1. Change the standard to PSR1 and just add a namespace to the following files:
    • app/tests/TestCase.php (needs to extend \Illuminate\Foundation\Testing\TestCase)
    • app/tests/ExampleTest.php
    • app/controllers/BaseController.php
    • app/controllers/HomeController.php
    • app/models/User.php (needs to extend \Eloquent)
  2. Keep the PSR2 and go through the various issues. It’s mainly whitespace issues. This commit of the test repository has the PSR2 version, if you want to just copy the app directory from it.

Either choice, once you’ve gone through the changes (or ignored the rest of this task, up to you!), run php composer.phar dump-autoload --optimize, which will recreate the autoload files (important for Laravel).

Here’s two bonus tricks:

  • If you are prepared to let a program run through your code (I’m not fully certain I am), there’s the PHP-CS-Fixer (which even has a grunt task). As much as I like automation, though, I overall prefer to have better control over that.
  • If you only have tabs rather than spaces expand will do the trick in most *nix systems. Go into the directory where you want to do any changes and run the following command (copy all of it):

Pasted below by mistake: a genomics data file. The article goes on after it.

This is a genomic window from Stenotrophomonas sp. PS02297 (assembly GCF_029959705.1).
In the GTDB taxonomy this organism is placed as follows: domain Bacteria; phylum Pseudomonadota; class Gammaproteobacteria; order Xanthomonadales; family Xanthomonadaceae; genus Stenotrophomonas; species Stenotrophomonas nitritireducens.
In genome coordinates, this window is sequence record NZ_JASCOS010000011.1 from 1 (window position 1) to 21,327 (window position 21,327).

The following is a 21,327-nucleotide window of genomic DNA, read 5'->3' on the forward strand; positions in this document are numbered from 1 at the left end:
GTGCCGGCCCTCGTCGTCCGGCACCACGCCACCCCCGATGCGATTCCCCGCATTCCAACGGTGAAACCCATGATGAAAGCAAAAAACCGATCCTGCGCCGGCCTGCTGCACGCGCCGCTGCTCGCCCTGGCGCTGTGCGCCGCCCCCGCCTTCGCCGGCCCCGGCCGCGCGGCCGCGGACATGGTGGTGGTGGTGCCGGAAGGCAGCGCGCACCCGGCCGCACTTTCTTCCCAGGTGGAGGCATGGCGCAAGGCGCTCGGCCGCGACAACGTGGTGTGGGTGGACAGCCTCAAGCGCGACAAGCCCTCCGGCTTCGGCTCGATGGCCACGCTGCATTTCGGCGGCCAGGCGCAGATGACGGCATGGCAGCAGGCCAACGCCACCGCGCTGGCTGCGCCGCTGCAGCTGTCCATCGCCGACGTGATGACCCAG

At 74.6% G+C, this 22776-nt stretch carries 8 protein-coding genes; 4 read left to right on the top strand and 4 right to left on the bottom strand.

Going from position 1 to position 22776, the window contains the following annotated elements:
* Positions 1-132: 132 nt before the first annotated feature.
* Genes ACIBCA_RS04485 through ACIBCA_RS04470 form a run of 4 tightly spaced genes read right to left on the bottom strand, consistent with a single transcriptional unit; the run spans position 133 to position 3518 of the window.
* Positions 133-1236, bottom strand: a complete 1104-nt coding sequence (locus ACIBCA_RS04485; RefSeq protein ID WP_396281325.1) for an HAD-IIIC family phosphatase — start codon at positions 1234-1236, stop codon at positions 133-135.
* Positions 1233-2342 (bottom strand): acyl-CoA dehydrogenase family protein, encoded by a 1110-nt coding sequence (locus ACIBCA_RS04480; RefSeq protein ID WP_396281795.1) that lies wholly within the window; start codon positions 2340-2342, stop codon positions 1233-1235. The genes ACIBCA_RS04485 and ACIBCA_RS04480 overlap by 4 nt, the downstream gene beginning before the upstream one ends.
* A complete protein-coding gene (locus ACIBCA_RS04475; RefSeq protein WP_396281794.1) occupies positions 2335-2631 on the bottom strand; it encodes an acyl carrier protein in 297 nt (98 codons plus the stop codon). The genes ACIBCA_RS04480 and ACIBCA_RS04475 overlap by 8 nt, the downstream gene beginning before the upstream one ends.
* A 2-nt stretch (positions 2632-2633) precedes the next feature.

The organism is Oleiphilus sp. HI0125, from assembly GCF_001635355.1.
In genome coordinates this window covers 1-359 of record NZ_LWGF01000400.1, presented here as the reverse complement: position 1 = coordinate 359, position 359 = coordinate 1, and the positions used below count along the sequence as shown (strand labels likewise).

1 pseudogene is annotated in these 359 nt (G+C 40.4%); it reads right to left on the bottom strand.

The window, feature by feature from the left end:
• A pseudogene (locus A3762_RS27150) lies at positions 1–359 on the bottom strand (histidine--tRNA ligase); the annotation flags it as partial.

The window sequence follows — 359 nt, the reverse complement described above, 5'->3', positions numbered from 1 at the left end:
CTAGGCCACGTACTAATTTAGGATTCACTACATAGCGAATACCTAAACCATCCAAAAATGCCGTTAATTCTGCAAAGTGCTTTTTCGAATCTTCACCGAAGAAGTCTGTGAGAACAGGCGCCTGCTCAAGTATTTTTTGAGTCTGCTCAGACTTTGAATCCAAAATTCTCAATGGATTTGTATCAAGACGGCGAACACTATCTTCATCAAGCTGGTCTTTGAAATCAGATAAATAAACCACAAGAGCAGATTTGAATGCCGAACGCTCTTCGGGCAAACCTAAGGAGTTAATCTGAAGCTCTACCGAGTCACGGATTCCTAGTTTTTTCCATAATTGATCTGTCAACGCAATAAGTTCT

find . -name “*.php” |while read line
    expand -it4 $line > $
    mv $ $line

If you go with either of those, make sure you have everything in version control or in some other way have backups.


Because you do write unit tests that you run with every commit, right? Right? … Yeah. Me too. At any rate, the Laravel project comes pre-equipped with a test unit test, so let’s get the PHP Unit up and running with grunt.

First, remove the phpunit.xml file at the root. You can keep it (the task will read from it), but at least part of what I’m wanting to do here is to gather configurations in one format, so for that reason, remove it. Now install PHP Unit:

php composer.phar require --dev phpunit/phpunit:3.7.*
npm install --save-dev grunt-phpunit